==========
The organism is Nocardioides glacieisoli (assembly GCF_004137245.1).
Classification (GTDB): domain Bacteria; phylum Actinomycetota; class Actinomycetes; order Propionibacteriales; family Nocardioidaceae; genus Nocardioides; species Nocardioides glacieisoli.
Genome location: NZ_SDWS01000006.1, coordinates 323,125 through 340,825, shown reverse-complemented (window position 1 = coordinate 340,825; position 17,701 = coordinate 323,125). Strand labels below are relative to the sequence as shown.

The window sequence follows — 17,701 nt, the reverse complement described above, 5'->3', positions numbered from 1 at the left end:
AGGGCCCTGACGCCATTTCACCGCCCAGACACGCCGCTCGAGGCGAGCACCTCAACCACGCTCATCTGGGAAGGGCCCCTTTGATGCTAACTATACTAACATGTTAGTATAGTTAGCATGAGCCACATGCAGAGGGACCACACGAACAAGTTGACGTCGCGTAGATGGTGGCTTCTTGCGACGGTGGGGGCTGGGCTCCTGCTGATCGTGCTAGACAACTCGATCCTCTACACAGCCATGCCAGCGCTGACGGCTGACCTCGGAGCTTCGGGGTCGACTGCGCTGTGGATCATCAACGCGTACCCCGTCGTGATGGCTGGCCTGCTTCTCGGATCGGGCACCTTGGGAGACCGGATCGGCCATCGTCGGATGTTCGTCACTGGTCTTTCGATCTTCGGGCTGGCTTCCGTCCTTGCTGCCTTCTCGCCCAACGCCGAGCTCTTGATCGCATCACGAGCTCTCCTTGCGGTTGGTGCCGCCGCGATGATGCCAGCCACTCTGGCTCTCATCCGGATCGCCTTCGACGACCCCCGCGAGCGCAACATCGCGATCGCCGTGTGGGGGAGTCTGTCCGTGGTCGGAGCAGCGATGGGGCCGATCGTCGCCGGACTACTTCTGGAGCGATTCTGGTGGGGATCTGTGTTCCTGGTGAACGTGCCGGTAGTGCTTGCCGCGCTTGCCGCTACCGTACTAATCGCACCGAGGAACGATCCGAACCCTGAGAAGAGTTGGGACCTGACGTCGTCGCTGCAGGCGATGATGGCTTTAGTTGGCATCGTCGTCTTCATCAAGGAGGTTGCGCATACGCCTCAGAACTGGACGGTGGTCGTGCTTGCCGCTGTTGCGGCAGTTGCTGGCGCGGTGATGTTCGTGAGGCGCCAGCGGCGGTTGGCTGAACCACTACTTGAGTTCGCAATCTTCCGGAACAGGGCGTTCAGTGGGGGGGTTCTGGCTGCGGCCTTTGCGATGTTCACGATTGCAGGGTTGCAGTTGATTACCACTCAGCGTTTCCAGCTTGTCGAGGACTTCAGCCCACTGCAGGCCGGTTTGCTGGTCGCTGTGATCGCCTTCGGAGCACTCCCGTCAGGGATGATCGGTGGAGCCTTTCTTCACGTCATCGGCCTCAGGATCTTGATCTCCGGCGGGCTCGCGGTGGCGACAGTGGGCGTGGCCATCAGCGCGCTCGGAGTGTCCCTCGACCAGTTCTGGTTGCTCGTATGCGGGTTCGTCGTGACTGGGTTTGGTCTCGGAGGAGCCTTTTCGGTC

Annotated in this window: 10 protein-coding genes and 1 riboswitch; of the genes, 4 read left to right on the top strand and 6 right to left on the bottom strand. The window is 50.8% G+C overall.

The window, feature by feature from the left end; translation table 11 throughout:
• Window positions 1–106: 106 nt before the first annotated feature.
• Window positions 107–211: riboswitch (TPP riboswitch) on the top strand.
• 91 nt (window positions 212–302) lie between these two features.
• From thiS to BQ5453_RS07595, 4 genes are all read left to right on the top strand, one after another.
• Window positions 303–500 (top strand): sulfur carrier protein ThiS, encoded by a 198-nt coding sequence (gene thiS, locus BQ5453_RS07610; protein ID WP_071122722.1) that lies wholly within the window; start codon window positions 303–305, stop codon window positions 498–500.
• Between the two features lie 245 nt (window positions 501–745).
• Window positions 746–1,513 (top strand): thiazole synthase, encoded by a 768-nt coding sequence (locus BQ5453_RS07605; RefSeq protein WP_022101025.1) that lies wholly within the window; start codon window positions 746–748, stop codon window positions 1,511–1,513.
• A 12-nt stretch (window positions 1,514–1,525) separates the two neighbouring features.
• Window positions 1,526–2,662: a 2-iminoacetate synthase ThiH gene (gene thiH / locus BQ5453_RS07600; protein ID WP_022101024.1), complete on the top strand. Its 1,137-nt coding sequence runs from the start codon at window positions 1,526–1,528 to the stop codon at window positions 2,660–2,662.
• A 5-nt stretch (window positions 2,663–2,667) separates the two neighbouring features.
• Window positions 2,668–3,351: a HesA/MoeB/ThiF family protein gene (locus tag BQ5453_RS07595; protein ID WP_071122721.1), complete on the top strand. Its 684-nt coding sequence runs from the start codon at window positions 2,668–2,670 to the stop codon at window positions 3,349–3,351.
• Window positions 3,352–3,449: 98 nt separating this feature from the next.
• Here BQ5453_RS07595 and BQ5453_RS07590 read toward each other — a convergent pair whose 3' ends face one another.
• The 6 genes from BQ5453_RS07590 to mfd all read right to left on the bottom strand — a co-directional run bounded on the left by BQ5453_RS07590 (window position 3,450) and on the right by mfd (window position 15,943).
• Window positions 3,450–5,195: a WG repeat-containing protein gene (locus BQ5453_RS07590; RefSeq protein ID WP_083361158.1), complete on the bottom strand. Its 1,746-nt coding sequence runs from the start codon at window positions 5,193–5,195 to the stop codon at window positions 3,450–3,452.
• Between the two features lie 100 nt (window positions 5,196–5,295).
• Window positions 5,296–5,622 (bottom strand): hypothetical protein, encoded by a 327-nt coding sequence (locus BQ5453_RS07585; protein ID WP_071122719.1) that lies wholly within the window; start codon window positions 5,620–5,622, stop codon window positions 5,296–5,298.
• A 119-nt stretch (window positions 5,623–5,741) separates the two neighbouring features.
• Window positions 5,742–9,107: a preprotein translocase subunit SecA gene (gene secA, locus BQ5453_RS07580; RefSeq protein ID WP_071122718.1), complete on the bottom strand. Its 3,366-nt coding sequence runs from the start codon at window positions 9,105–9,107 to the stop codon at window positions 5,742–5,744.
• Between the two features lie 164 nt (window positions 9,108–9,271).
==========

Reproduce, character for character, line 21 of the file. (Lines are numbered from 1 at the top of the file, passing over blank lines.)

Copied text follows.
• The 6 genes from BQ5453_RS07590 to mfd all read right to left on the bottom strand — a co-directional run bounded on the left by BQ5453_RS07590 (window position 3,450) and on the right by mfd (window position 15,943).